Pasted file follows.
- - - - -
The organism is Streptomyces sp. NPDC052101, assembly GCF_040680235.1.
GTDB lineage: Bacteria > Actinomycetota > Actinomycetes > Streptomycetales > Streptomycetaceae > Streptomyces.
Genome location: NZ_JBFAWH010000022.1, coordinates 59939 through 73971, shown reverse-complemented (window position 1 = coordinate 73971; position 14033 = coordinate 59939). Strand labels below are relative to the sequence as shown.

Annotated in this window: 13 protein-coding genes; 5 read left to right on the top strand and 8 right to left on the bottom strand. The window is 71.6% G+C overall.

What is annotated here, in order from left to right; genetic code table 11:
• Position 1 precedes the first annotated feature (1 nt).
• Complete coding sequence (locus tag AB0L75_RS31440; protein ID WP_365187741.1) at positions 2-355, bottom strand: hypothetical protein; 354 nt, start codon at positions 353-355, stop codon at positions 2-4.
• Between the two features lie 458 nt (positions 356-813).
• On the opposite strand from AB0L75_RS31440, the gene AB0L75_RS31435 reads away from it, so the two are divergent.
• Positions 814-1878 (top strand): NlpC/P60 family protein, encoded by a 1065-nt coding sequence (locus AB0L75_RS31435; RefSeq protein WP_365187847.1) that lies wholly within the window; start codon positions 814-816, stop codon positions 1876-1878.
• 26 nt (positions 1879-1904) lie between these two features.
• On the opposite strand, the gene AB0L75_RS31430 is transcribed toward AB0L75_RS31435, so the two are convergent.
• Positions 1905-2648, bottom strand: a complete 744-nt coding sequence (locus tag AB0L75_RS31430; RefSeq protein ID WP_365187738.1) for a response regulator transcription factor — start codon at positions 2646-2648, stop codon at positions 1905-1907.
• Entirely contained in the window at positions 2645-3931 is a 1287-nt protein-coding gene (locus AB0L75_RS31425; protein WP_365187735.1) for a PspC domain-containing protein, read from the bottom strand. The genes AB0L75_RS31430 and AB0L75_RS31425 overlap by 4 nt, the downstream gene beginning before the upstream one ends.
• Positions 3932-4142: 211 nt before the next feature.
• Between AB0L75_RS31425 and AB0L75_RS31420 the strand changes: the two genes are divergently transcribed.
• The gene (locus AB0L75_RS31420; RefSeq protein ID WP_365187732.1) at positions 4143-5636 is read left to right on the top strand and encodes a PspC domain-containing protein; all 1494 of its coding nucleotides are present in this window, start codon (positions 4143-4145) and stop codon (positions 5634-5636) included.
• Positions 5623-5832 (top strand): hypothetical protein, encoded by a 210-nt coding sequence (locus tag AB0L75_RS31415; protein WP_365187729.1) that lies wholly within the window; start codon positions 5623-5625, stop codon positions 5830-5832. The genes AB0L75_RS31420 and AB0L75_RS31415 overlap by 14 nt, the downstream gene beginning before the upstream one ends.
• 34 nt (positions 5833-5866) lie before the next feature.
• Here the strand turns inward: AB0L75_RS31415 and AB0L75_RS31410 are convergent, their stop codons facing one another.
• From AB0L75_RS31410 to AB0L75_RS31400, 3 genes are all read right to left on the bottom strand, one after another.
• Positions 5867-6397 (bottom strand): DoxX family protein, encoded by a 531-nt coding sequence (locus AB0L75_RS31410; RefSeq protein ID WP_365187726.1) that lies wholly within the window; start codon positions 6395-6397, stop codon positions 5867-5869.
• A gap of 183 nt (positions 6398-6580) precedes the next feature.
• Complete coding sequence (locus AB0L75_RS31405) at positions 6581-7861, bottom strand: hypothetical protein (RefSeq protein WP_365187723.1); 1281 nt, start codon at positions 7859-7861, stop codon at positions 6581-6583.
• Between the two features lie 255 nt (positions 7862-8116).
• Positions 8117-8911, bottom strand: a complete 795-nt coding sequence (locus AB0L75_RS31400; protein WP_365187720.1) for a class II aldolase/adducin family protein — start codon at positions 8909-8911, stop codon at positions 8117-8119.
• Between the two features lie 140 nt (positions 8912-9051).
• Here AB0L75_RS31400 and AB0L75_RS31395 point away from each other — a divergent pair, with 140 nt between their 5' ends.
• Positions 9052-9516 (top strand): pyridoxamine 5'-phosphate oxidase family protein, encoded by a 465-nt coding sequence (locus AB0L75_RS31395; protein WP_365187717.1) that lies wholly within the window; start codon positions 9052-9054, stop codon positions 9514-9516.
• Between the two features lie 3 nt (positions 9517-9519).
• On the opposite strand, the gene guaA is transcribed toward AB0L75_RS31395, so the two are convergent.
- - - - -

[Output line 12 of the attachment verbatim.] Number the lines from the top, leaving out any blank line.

• On the opposite strand, the gene AB0L75_RS31430 is transcribed toward AB0L75_RS31435, so the two are convergent.